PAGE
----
End of Year Lesson 5 Day Close Read CCSS Aligned

Being Teacher
438 Followers
Grade Levels
4th - 6th
Standards
Formats Included
  • PDF
Pages
14 pages
$4.00
$4.00
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Being Teacher
438 Followers

Description

Motivating yet educational lessons are difficult to find for the end of the school year. Engage your students in this fun Dr. Seuss inspired 5 day lesson and inspire your students to think creatively and analytically. This 5 day lesson includes an excerpt from "Oh, the Places You'll Go!". Text-based questions and center extensions include Common Core standards and are aligned with Bloom's Taxonomy. Teachers directions for whole group and small group address numerous areas of an evaluation rubric. Links are provided for videos and informational articles for instructional strategies as well. There is something here to engage everyone!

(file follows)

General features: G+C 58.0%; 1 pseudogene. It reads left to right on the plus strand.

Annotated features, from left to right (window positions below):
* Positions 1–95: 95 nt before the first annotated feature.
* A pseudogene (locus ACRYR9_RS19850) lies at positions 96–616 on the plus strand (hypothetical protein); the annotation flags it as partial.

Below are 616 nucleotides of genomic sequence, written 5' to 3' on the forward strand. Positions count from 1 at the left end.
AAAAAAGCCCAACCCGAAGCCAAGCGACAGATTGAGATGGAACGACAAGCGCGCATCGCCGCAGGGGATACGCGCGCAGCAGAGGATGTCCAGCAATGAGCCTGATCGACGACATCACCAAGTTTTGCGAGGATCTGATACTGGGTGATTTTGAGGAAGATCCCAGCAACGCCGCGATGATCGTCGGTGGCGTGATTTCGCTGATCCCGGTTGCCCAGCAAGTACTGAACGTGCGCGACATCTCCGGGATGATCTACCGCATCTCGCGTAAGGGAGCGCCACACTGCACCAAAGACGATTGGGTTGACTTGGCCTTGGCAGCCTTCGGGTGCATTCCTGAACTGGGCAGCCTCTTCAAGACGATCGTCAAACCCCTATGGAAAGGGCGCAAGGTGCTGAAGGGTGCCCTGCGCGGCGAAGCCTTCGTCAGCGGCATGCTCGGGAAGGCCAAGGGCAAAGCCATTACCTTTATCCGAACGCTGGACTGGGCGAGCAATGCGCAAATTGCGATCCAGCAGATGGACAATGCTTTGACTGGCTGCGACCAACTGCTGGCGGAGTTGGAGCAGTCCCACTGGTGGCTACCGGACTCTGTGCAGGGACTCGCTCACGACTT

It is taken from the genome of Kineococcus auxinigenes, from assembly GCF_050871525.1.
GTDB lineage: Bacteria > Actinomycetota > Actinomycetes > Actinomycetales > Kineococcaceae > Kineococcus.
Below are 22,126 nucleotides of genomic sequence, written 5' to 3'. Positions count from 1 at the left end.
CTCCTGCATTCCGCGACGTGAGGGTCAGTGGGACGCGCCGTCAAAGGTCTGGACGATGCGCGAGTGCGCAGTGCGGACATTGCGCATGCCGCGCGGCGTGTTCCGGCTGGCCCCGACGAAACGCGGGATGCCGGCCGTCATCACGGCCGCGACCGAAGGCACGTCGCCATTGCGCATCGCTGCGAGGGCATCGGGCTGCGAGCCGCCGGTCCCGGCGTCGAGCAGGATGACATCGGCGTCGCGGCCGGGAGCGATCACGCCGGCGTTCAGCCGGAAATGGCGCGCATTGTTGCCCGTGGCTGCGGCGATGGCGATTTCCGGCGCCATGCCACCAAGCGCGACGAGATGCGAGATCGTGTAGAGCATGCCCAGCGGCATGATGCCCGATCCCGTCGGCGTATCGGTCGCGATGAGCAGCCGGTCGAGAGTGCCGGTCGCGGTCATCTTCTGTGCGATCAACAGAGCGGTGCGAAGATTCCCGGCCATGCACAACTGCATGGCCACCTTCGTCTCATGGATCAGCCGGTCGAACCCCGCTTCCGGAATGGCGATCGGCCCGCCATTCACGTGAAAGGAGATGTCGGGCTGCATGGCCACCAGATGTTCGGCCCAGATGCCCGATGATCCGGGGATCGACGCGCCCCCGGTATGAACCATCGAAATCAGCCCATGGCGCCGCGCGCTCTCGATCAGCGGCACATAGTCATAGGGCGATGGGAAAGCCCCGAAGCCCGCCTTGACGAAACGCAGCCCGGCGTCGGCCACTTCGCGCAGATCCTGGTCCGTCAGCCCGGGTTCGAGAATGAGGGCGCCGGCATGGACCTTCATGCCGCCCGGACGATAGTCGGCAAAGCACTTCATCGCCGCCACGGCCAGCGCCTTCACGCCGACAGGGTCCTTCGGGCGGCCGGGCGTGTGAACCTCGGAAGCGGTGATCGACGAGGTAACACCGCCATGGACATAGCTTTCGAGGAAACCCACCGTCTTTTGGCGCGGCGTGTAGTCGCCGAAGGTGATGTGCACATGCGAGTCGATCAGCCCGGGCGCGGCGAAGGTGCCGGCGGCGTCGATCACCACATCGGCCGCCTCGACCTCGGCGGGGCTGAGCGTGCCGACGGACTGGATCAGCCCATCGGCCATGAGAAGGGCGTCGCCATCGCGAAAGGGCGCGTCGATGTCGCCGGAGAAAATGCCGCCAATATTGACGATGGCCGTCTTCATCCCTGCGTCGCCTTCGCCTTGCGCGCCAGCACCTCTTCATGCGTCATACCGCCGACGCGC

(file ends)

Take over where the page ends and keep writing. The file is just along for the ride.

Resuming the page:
You and your students will enjoy this 5-day close read that includes:

"What's In Here" Quick Start Guide
Explicit Whole Group and Small Teacher Directions with links
Book excerpt
2 Pages Differentiated CCSS Aligned Text-Based Questions aligned to Blooms
2 Writing prompts
2 Center Extensions
1 Vocabulary Graphic Organizer
1 Self-Grading Rubric
1 Writing Rubric

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Dr. Seuss Inspired CCSS Close Read


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Total Pages
14 pages
Answer Key
Rubric only
Teaching Duration
1 Week
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Standards

to see state-specific standards (only available in the US).
Describe how a particular story’s or drama’s plot unfolds in a series of episodes as well as how the characters respond or change as the plot moves toward a resolution.
Determine a theme or central idea of a text and how it is conveyed through particular details; provide a summary of the text distinct from personal opinions or judgments.
Cite textual evidence to support analysis of what the text says explicitly as well as inferences drawn from the text.
Compare and contrast two or more characters, settings, or events in a story or drama, drawing on specific details in the text (e.g., how characters interact).
Determine a theme of a story, drama, or poem from details in the text, including how characters in a story or drama respond to challenges or how the speaker in a poem reflects upon a topic; summarize the text.

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